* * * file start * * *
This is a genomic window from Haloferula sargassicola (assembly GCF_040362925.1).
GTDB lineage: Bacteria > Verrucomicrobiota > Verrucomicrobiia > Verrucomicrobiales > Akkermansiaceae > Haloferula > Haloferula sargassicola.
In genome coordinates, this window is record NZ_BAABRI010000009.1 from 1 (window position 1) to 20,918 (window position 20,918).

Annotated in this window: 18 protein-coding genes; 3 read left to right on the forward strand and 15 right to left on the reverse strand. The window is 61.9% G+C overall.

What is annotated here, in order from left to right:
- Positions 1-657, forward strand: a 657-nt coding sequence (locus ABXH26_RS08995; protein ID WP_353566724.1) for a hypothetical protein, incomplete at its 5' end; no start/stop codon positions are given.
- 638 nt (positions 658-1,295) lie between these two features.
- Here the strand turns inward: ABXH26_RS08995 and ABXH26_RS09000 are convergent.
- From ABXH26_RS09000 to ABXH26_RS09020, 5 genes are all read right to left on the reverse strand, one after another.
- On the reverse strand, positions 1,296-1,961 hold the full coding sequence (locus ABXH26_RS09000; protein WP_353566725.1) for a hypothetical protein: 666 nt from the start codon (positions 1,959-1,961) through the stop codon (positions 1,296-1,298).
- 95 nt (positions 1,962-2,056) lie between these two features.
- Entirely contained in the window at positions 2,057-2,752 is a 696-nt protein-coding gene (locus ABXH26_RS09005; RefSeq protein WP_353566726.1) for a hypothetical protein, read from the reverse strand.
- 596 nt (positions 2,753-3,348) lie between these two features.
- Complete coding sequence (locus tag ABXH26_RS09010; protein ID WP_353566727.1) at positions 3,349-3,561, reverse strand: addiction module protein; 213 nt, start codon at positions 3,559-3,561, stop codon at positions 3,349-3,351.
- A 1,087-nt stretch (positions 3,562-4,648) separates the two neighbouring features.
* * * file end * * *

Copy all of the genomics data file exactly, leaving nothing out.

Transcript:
This is a genomic window from Haloferula sargassicola (assembly GCF_040362925.1).
GTDB lineage: Bacteria > Verrucomicrobiota > Verrucomicrobiia > Verrucomicrobiales > Akkermansiaceae > Haloferula > Haloferula sargassicola.
In genome coordinates, this window is record NZ_BAABRI010000009.1 from 1 (window position 1) to 20,918 (window position 20,918).

Annotated in this window: 18 protein-coding genes; 3 read left to right on the forward strand and 15 right to left on the reverse strand. The window is 61.9% G+C overall.

What is annotated here, in order from left to right:
- Positions 1-657, forward strand: a 657-nt coding sequence (locus ABXH26_RS08995; protein ID WP_353566724.1) for a hypothetical protein, incomplete at its 5' end; no start/stop codon positions are given.
- 638 nt (positions 658-1,295) lie between these two features.
- Here the strand turns inward: ABXH26_RS08995 and ABXH26_RS09000 are convergent.
- From ABXH26_RS09000 to ABXH26_RS09020, 5 genes are all read right to left on the reverse strand, one after another.
- On the reverse strand, positions 1,296-1,961 hold the full coding sequence (locus ABXH26_RS09000; protein WP_353566725.1) for a hypothetical protein: 666 nt from the start codon (positions 1,959-1,961) through the stop codon (positions 1,296-1,298).
- 95 nt (positions 1,962-2,056) lie between these two features.
- Entirely contained in the window at positions 2,057-2,752 is a 696-nt protein-coding gene (locus ABXH26_RS09005; RefSeq protein WP_353566726.1) for a hypothetical protein, read from the reverse strand.
- 596 nt (positions 2,753-3,348) lie between these two features.
- Complete coding sequence (locus tag ABXH26_RS09010; protein ID WP_353566727.1) at positions 3,349-3,561, reverse strand: addiction module protein; 213 nt, start codon at positions 3,559-3,561, stop codon at positions 3,349-3,351.
- A 1,087-nt stretch (positions 3,562-4,648) separates the two neighbouring features.